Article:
• no studies showing patient-orientated outcome benefits
  • studies confounded by by presence or absence of protective lung ventilation
  • how to differentiate responders from non-responders is uncertain
  • controversies: who, when, how often and for how long!
  • The ART trial published in 2017 used a staircase recruitment manoeuvre (SRM) to target optimal static compliance as part of an open lung approach to lung ventilation and found that mortality was increased.
  • The PHARLAP trial (2019) was stopped early due to loss of equipoise following the ART trial. Although underpowered, the intervention (which include SRM) was associated with less use of rescue therapies for hypoxaemia (ECMO, iNO, and prone ventilation) at the cost of increase dysrhythmias.
  • Two systematic reviews of recruitment manoeuvres (Pensier et al, 2019; Cui et al, 2020), that included data from the ART and PHARLAP trials, found:
    • no improvement in mortality
    • improvement in oxygenation
    • reduced use of rescue therapies for hypoxaemia
    • increased rates of haemodynamic compromise
    • high heterogeneity among trials, which limits the strengths of

The ART and PHARLAP trials are discussed in more detail, along with other evidence, in the Open lung approach to ventilation page.


This is the approach described by Hodgson et al (2011)

  • other approaches to SRM include targetting optimal static compliance rather than optimal SpO2 (e.g. ART trial)


  • severe ARDS of <1 week duration
  • other patients considered on an individualised basis


  • Circulatory instability – ensure fluid and inotrope resuscitation complete with stable BP above target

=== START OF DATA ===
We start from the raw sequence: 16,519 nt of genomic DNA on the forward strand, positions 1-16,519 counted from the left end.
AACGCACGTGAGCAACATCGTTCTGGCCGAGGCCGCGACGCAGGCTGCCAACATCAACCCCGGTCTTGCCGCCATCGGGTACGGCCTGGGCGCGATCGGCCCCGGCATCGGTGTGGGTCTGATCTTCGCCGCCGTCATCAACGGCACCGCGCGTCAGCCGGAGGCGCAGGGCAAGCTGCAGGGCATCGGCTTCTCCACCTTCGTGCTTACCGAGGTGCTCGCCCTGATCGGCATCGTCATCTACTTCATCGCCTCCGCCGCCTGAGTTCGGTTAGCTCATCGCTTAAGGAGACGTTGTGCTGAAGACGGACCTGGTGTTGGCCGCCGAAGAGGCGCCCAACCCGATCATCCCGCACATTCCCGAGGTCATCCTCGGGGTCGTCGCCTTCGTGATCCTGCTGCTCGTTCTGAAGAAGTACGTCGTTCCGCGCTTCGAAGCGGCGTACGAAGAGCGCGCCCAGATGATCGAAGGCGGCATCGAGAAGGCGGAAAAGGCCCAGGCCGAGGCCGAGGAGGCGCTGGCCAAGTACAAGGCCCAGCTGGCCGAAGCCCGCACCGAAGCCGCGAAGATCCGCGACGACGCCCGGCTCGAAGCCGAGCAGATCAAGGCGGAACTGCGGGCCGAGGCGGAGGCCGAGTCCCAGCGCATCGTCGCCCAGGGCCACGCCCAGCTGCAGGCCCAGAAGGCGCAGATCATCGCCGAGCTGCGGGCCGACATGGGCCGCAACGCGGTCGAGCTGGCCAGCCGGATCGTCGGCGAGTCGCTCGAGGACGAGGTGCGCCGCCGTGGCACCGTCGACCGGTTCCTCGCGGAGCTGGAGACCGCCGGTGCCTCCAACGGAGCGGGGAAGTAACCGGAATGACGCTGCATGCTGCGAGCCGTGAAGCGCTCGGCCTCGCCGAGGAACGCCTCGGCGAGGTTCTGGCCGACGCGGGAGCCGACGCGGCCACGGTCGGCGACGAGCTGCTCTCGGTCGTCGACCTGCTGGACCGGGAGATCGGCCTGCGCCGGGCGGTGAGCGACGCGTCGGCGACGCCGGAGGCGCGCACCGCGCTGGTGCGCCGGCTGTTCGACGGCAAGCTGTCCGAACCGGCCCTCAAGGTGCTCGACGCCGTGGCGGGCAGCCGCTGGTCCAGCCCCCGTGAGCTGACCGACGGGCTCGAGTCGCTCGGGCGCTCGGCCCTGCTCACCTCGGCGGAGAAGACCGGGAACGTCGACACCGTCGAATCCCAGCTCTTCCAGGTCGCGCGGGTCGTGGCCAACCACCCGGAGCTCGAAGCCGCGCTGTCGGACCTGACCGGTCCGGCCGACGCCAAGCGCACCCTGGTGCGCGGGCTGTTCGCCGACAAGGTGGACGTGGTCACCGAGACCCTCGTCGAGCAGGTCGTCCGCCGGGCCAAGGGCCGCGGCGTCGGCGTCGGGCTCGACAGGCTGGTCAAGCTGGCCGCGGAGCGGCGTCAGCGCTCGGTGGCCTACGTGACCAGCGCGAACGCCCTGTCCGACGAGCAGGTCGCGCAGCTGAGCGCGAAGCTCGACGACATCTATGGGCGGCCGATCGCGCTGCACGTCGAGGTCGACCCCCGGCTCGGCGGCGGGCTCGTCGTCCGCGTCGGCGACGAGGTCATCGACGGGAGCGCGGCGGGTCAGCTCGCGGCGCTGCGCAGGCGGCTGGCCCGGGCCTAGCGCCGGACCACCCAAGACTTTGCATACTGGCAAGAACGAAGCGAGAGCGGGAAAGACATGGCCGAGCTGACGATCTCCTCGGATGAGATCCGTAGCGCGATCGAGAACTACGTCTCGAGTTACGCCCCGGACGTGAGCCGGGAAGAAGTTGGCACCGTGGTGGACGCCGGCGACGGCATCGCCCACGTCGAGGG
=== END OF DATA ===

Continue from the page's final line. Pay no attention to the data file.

• Pneumothorax or other air leaks (pneumomediastinum, etc) (present or recent)
  • High risk of pneumothorax (e.g. necrotising lung infection, lung cysts, etc)
  • ventilated ARDS present >1 week (poor responders) are a relative contra-indication


  • using pressure controlled ventilation adjust FiO2 to target SaO2 90-92%
  • set  Pi to 15 cm H2O above the PEEP and maintain this difference
  • increase PEEP in a stepwise manner to 20, then 30 and then 40 cm H2O with adjustments made every two minutes (i.e. Pi will reach 55 cmH20)
  • reduce PEEP to 25, then 22.5, then 20, then 17.5 or then an absolute minimum of 15 cm H2O every three minutes until a decrease in SaO2 ≥ 1% from maximum SaO2 is observed (the derecruitment point)
  • increase PEEP  to 40 cm H2O for one minute then return to a PEEP level 2.5 cm H2O above the derecruitment point (the optimal PEEP)
  • then adjust to tidal volume ≤ 6 mls/kg IBW and a plateau pressure ≤ 30 cm H2O, tolerate permissive hypercapnia if pH >7.15, can increase RR up to 38/min (max)

SRM should be stopped if:

  • HR < 60 or > 140/min
  • new dysrhythmia
  • SBP <80 mmHg
  • SaO2 < 85% (mild desaturation during the procedure does not indicate a failed response to SRM)


Recruitment manoeuvres (RM) should not be performed routinely in the management of ARDS.

  • RMs may be performed by clinical experts in select patients (e.g. refractory hypoxaemia) deemed likely to benefit from the intervention as part of an open lung approach to ventilation
  • Alternative, simpler, RMs (such as 40 cmH20 PEEP for 30s) may be preferred to SRMs due to increased mortality observed in the ART trial

CCC Ventilation Series

Journal articles

  • Amato MB, Barbas CS, Medeiros DM, Magaldi RB, Schettino GP, Lorenzi-Filho G, et al. Effect of a protective-ventilation strategy on mortality in the acute respiratory distress syndrome. N Engl J Med 1998;338(6):347–354. [pubmed]
  • Arnal JM, Paquet J, Wysocki M, et al. Optimal duration of a sustained inflation recruitment maneuver in ARDS patients. Intensive Care Med. 2011;37(10):1588–1594. doi:10.1007/s00134-011-2323-0 [pubmed]
  • ART investigators writing group. Effect of Lung Recruitment and Titrated Positive End-Expiratory Pressure (PEEP) vs Low PEEP on Mortality in Patients With Acute Respiratory Distress Syndrome: A Randomized Clinical Trial. JAMA. 2017; 318(14):1335-1345. [pubmed]